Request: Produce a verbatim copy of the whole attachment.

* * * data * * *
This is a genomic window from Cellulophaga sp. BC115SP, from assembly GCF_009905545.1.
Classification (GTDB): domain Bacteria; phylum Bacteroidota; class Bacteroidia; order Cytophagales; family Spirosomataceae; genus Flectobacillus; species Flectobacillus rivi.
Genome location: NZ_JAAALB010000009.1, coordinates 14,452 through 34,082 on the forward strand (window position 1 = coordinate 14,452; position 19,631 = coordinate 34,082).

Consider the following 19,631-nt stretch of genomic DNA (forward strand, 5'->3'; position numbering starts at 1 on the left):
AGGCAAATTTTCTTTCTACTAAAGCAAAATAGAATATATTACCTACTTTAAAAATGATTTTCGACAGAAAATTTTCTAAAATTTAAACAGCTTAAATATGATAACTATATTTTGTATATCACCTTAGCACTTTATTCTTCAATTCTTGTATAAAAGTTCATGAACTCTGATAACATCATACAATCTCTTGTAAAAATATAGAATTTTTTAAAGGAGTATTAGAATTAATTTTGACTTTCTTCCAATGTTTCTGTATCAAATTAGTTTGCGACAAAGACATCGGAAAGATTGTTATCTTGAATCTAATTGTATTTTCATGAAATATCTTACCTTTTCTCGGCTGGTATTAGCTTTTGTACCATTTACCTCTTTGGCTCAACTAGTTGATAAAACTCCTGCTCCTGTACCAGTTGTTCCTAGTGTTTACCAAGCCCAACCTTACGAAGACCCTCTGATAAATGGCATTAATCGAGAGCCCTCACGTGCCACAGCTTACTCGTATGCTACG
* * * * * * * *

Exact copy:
This is a genomic window from Cellulophaga sp. BC115SP, from assembly GCF_009905545.1.
Classification (GTDB): domain Bacteria; phylum Bacteroidota; class Bacteroidia; order Cytophagales; family Spirosomataceae; genus Flectobacillus; species Flectobacillus rivi.
Genome location: NZ_JAAALB010000009.1, coordinates 14,452 through 34,082 on the forward strand (window position 1 = coordinate 14,452; position 19,631 = coordinate 34,082).

Consider the following 19,631-nt stretch of genomic DNA (forward strand, 5'->3'; position numbering starts at 1 on the left):
AGGCAAATTTTCTTTCTACTAAAGCAAAATAGAATATATTACCTACTTTAAAAATGATTTTCGACAGAAAATTTTCTAAAATTTAAACAGCTTAAATATGATAACTATATTTTGTATATCACCTTAGCACTTTATTCTTCAATTCTTGTATAAAAGTTCATGAACTCTGATAACATCATACAATCTCTTGTAAAAATATAGAATTTTTTAAAGGAGTATTAGAATTAATTTTGACTTTCTTCCAATGTTTCTGTATCAAATTAGTTTGCGACAAAGACATCGGAAAGATTGTTATCTTGAATCTAATTGTATTTTCATGAAATATCTTACCTTTTCTCGGCTGGTATTAGCTTTTGTACCATTTACCTCTTTGGCTCAACTAGTTGATAAAACTCCTGCTCCTGTACCAGTTGTTCCTAGTGTTTACCAAGCCCAACCTTACGAAGACCCTCTGATAAATGGCATTAATCGAGAGCCCTCACGTGCCACAGCTTACTCGTATGCTACG